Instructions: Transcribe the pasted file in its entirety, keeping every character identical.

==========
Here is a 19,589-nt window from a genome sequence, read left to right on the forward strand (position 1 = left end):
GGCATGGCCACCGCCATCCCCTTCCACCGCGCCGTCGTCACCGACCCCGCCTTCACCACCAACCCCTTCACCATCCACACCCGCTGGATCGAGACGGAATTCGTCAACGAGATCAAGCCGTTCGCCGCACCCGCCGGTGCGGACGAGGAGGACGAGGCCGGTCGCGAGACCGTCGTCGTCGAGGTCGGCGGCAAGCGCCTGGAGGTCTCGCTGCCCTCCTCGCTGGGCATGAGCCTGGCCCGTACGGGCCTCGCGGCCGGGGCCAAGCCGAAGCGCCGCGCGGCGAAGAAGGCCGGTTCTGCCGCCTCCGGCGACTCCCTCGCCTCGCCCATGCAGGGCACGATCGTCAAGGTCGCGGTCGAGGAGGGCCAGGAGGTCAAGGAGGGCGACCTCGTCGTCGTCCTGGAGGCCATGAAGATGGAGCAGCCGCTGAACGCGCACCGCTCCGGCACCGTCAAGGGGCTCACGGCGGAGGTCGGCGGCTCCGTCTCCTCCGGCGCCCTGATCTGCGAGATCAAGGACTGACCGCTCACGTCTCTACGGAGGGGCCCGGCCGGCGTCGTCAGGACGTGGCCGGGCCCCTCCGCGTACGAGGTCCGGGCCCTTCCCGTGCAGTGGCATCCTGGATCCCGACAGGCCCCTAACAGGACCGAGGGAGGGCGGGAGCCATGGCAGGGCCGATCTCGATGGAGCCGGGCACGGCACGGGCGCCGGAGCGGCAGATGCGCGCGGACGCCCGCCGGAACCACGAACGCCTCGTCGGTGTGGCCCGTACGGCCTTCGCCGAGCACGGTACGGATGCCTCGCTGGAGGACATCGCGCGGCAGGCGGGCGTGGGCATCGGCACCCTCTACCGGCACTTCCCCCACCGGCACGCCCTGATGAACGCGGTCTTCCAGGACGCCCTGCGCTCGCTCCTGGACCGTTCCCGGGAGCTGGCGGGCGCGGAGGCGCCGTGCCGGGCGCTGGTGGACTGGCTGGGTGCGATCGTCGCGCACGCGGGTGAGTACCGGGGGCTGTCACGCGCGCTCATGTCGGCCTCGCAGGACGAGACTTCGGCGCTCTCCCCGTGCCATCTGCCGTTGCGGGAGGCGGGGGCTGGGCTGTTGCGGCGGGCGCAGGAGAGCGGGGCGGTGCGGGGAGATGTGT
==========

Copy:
Here is a 19,589-nt window from a genome sequence, read left to right on the forward strand (position 1 = left end):
GGCATGGCCACCGCCATCCCCTTCCACCGCGCCGTCGTCACCGACCCCGCCTTCACCACCAACCCCTTCACCATCCACACCCGCTGGATCGAGACGGAATTCGTCAACGAGATCAAGCCGTTCGCCGCACCCGCCGGTGCGGACGAGGAGGACGAGGCCGGTCGCGAGACCGTCGTCGTCGAGGTCGGCGGCAAGCGCCTGGAGGTCTCGCTGCCCTCCTCGCTGGGCATGAGCCTGGCCCGTACGGGCCTCGCGGCCGGGGCCAAGCCGAAGCGCCGCGCGGCGAAGAAGGCCGGTTCTGCCGCCTCCGGCGACTCCCTCGCCTCGCCCATGCAGGGCACGATCGTCAAGGTCGCGGTCGAGGAGGGCCAGGAGGTCAAGGAGGGCGACCTCGTCGTCGTCCTGGAGGCCATGAAGATGGAGCAGCCGCTGAACGCGCACCGCTCCGGCACCGTCAAGGGGCTCACGGCGGAGGTCGGCGGCTCCGTCTCCTCCGGCGCCCTGATCTGCGAGATCAAGGACTGACCGCTCACGTCTCTACGGAGGGGCCCGGCCGGCGTCGTCAGGACGTGGCCGGGCCCCTCCGCGTACGAGGTCCGGGCCCTTCCCGTGCAGTGGCATCCTGGATCCCGACAGGCCCCTAACAGGACCGAGGGAGGGCGGGAGCCATGGCAGGGCCGATCTCGATGGAGCCGGGCACGGCACGGGCGCCGGAGCGGCAGATGCGCGCGGACGCCCGCCGGAACCACGAACGCCTCGTCGGTGTGGCCCGTACGGCCTTCGCCGAGCACGGTACGGATGCCTCGCTGGAGGACATCGCGCGGCAGGCGGGCGTGGGCATCGGCACCCTCTACCGGCACTTCCCCCACCGGCACGCCCTGATGAACGCGGTCTTCCAGGACGCCCTGCGCTCGCTCCTGGACCGTTCCCGGGAGCTGGCGGGCGCGGAGGCGCCGTGCCGGGCGCTGGTGGACTGGCTGGGTGCGATCGTCGCGCACGCGGGTGAGTACCGGGGGCTGTCACGCGCGCTCATGTCGGCCTCGCAGGACGAGACTTCGGCGCTCTCCCCGTGCCATCTGCCGTTGCGGGAGGCGGGGGCTGGGCTGTTGCGGCGGGCGCAGGAGAGCGGGGCGGTGCGGGGAGATGTGT